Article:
Psych nurse practitioner - page 4
by bumblebeegaga 58,344 Views | 64 Comments
I just got accepted into a psych nurse practitioner program....However, I now have a second thought on accepting it after talking to a couple of PA and MD. I was told that unless I have some sort of inside track, it would be... Read More
- 0Aug 18, '10 by luckylady5Viola900, would you mind talking about why nursing school was a terrible experience for you? I ask because I am contemplating pursuing an NP program but have no nursing or medical experience, and am terrified of the nursing school part of it all. I am interested in a PMHNP degree and feel that I would do well in that particular area, but am worried about doing everything it takes to get there (very squeamish about certain things) and not sure how much of dealing with the "yucky" stuff is required...
- 0Jan 16, '11 by jcaitanyadasI'm about to finish nursing school in 3 months; my real interest is psych ( I have a bachelors in pscyhology)...to the previous post, nursing school is very rigorous...a lot to learn, intense professors, dirty tasks in clinical (do you want specifics?). Reading lately about pscyh NP, and its giving me more enthusiasm about the path I've chosen, that it ultimately will pay off in compensation, flexibility, and options. I love helping people on the pscyhological level and nursing school is, well, all about nursing...some pscyhology but largely pathophysiology, pharmacology, nursing management, etc. That said, it is a helping profession, so I think anyone who likes helping would have some level of satisfaction in nursing, as I do.
- 1Jan 17, '11 by jcaitanyadasIn my program, in clinical, especially in the early clinicals we are expected to do all patient care and not to take help from the CNA/PCAs, which includes cleaning patients who are incontinent. And as far as I understand, an RN in the workplace needs to show she or he is willing to do any type of patient care in order to gain confindence/cooperation of the CNA/PCA or LPNs.
- 2Jan 18, '11 by elkparkQuote from jcaitanyadasIn acute care settings, all of the client care, including that typically done by CNAs or LPNs is actually, legally, the responsibility and job of the RN in charge of those clients. Sometimes you're able to delegate some of that work to CNAs and/or LPNs. Sometimes you're not. In either case, it's still your responsibility as the RN. In situations where you can delegate, it's still your responsibility to ensure that the care was provided, and provided adequately/correctly. That's why nursing school involves learning to become competent in all levels/phases of direct care. It's not so much a matter of being "willing" to do any type of care "in order to gain confidence/cooperation" of colleagues as it is that it's your job in an acute care setting. That knowledge and those skills are a basic element of RN licensure and, since all NPs are licensed RNs, that is a basic element of your education and licensure as an RN even if you are planning on becoming an NP and never getting your hands dirty again.In my program, in clinical, especially in the early clinicals we are expected to do all patient care and not to take help from the CNA/PCAs, which includes cleaning patients who are incontinent. And as far as I understand, an RN in the workplace needs to show she or he is willing to do any type of patient care in order to gain confindence/cooperation of the CNA/PCA or LPNs.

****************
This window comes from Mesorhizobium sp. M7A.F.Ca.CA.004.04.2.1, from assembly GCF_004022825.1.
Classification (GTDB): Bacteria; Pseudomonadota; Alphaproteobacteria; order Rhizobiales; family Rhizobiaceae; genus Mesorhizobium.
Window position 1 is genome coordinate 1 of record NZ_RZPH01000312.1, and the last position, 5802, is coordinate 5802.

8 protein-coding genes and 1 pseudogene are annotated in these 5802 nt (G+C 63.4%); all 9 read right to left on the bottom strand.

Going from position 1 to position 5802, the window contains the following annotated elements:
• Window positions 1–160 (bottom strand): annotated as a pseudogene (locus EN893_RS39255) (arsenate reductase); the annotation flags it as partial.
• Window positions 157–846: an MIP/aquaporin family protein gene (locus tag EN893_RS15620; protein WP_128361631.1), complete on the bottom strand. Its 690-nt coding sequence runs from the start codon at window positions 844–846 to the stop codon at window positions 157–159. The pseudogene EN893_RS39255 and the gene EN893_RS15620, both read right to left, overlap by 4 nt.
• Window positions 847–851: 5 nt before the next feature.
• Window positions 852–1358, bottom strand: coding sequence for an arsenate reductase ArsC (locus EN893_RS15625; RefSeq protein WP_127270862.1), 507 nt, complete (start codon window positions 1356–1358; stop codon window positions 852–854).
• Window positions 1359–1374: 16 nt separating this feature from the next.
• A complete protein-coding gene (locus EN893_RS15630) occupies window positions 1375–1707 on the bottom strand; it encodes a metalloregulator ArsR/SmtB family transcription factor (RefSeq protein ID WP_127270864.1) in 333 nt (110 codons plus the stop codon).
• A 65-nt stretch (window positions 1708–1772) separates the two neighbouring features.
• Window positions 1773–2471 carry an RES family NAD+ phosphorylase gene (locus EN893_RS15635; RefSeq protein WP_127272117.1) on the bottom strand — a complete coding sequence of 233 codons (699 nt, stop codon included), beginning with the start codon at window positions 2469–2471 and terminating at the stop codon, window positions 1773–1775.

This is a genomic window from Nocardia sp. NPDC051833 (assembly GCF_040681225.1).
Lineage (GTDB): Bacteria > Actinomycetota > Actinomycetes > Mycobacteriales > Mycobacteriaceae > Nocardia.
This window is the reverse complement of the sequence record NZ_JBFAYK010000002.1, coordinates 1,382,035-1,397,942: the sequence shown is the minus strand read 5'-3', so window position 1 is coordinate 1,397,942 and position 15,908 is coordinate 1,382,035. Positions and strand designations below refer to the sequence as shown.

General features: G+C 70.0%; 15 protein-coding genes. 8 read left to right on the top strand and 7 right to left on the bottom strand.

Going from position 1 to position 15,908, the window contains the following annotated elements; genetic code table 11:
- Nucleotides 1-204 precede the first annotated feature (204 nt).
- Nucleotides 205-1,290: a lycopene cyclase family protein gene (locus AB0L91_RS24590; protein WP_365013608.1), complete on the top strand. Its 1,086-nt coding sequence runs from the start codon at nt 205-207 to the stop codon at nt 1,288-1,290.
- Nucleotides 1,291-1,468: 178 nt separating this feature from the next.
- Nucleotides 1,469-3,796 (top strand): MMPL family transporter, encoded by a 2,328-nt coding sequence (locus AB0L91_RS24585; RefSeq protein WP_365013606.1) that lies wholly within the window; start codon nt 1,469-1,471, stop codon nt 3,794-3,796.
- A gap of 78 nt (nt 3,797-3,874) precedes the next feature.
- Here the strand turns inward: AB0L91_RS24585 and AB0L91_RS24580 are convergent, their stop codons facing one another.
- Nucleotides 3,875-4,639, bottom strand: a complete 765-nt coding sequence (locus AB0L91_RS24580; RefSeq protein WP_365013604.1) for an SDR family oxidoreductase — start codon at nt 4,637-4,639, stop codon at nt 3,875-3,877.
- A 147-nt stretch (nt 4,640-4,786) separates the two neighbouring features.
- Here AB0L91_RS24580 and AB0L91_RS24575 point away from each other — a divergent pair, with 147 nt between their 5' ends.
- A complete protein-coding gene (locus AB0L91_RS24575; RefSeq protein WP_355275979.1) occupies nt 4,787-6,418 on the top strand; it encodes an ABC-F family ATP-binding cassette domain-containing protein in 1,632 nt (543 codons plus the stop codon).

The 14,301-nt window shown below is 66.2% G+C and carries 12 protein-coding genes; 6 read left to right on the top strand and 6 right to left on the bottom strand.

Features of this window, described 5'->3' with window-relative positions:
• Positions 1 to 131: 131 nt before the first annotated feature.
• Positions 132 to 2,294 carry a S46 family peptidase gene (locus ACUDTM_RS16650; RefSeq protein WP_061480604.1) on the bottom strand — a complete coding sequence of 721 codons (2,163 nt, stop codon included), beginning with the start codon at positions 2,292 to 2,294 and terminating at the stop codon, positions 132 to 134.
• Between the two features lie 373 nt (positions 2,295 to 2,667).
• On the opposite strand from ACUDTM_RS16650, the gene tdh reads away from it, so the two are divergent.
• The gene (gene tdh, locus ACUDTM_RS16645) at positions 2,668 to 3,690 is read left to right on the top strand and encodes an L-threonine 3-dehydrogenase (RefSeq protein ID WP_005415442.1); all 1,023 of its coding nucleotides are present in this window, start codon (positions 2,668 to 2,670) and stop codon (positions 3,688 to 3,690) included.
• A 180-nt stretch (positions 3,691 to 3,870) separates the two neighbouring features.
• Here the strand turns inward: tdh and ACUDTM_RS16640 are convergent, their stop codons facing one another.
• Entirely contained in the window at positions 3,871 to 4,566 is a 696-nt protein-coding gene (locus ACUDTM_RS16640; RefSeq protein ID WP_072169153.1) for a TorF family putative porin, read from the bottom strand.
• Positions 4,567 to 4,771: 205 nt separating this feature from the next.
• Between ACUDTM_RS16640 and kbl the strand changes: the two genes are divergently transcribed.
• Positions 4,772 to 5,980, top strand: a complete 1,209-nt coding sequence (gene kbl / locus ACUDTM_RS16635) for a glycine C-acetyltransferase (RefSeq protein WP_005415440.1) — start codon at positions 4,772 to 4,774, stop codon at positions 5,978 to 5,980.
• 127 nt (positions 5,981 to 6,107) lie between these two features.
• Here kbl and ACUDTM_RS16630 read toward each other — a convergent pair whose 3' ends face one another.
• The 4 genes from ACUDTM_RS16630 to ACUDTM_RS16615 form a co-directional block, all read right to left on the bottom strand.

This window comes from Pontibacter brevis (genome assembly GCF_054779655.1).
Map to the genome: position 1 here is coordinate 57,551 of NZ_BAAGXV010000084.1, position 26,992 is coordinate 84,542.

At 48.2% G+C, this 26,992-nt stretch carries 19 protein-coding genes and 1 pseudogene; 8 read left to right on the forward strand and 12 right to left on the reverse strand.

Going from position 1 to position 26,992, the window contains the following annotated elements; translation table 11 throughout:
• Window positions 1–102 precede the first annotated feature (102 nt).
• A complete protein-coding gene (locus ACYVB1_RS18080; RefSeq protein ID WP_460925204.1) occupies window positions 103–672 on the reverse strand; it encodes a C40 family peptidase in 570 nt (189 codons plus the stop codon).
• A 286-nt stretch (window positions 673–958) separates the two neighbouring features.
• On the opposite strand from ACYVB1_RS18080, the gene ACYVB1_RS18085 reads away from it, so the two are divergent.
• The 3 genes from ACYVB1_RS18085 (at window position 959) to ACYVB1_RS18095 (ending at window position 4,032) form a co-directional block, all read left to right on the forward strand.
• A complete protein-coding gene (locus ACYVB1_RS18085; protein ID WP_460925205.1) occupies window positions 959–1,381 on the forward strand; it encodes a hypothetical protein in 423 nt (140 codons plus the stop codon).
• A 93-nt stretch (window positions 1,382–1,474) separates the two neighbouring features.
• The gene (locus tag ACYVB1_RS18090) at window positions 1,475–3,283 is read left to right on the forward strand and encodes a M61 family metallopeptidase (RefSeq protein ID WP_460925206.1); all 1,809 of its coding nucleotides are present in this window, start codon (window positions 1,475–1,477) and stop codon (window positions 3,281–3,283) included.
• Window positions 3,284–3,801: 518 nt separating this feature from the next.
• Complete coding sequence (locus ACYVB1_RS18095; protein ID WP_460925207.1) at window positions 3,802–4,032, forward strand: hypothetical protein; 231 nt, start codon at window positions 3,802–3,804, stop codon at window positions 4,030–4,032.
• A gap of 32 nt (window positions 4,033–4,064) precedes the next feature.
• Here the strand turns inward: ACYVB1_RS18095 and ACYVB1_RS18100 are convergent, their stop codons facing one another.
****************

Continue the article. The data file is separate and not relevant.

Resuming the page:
- 0Mar 23, '11 by Rob_RNIf I have a masters degree and am applying towards the pre-specialty PMHNP track I know that I do not need to take the GRE. However, Vanderbilt only awards you a score of 1000 if you chose to opt out of the GRE. I have a 3.4 GPA without about 5 prereqs that I intend on making A's in. Do you think I could get accepted wihtout having to take the GRE?
- 0Mar 29, '11 by RNvampireI'm studying psych NP after my RN-bSN (already done 2006). I didn't like much of the "gore" of nursing school, but I got through it. You learn to breathe through your mouth, and sit down if you get dizzy. But I did want to say, even as a psych nurse, you will probably see your share of poop and puke...wiped on the walls in a message just for you. No, seriously, psych usually has less "blood & guts" but its drawback is that many states are cutting mental health and psych can be extremely dangerous about 10-40% of the time, depending on where you work. It hasn't stopped me though...I hated the lifting most of all with med-surg!
- 0Apr 6, '11 by mwg60Hey Zenman and RobRN,
Guy working in psych as an RN and just started a Psych NP program; are either of you in a program yet? The workload so far is doable, but was wondering if you heard of the implications of Dep't of Education Code 600.9 for online programs? Seems like this could put a quick damper on online programs. As usual I find the nursing faculty to be a little on the ****** side.